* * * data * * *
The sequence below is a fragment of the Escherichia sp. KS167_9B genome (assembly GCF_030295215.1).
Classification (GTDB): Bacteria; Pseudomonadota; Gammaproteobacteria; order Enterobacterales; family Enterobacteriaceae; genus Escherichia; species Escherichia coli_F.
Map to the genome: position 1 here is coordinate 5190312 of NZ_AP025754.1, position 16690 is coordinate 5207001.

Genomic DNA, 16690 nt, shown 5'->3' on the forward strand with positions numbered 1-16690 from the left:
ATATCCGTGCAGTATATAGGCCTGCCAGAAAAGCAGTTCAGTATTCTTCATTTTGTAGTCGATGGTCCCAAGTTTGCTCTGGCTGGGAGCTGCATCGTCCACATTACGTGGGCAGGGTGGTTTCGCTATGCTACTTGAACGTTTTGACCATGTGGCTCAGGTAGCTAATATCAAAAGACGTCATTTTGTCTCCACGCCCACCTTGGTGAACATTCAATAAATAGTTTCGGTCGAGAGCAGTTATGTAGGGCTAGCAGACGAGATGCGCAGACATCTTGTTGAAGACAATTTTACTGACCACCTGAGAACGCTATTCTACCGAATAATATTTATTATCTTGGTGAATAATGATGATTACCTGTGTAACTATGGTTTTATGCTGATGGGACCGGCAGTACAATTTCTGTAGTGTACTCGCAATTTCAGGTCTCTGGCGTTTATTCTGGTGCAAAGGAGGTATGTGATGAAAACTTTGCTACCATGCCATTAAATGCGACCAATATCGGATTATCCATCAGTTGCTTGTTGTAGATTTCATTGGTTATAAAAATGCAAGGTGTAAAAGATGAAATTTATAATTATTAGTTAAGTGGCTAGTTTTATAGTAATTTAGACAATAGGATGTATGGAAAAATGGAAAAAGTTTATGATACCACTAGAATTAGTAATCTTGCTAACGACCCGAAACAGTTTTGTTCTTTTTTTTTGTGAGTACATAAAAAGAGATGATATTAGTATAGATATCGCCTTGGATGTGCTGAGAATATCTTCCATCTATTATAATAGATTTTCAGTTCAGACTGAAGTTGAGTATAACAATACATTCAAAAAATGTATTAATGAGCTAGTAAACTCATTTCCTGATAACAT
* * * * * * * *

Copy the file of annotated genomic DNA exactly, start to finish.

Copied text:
The sequence below is a fragment of the Escherichia sp. KS167_9B genome (assembly GCF_030295215.1).
Classification (GTDB): Bacteria; Pseudomonadota; Gammaproteobacteria; order Enterobacterales; family Enterobacteriaceae; genus Escherichia; species Escherichia coli_F.
Map to the genome: position 1 here is coordinate 5190312 of NZ_AP025754.1, position 16690 is coordinate 5207001.

Genomic DNA, 16690 nt, shown 5'->3' on the forward strand with positions numbered 1-16690 from the left:
ATATCCGTGCAGTATATAGGCCTGCCAGAAAAGCAGTTCAGTATTCTTCATTTTGTAGTCGATGGTCCCAAGTTTGCTCTGGCTGGGAGCTGCATCGTCCACATTACGTGGGCAGGGTGGTTTCGCTATGCTACTTGAACGTTTTGACCATGTGGCTCAGGTAGCTAATATCAAAAGACGTCATTTTGTCTCCACGCCCACCTTGGTGAACATTCAATAAATAGTTTCGGTCGAGAGCAGTTATGTAGGGCTAGCAGACGAGATGCGCAGACATCTTGTTGAAGACAATTTTACTGACCACCTGAGAACGCTATTCTACCGAATAATATTTATTATCTTGGTGAATAATGATGATTACCTGTGTAACTATGGTTTTATGCTGATGGGACCGGCAGTACAATTTCTGTAGTGTACTCGCAATTTCAGGTCTCTGGCGTTTATTCTGGTGCAAAGGAGGTATGTGATGAAAACTTTGCTACCATGCCATTAAATGCGACCAATATCGGATTATCCATCAGTTGCTTGTTGTAGATTTCATTGGTTATAAAAATGCAAGGTGTAAAAGATGAAATTTATAATTATTAGTTAAGTGGCTAGTTTTATAGTAATTTAGACAATAGGATGTATGGAAAAATGGAAAAAGTTTATGATACCACTAGAATTAGTAATCTTGCTAACGACCCGAAACAGTTTTGTTCTTTTTTTTTGTGAGTACATAAAAAGAGATGATATTAGTATAGATATCGCCTTGGATGTGCTGAGAATATCTTCCATCTATTATAATAGATTTTCAGTTCAGACTGAAGTTGAGTATAACAATACATTCAAAAAATGTATTAATGAGCTAGTAAACTCATTTCCTGATAACAT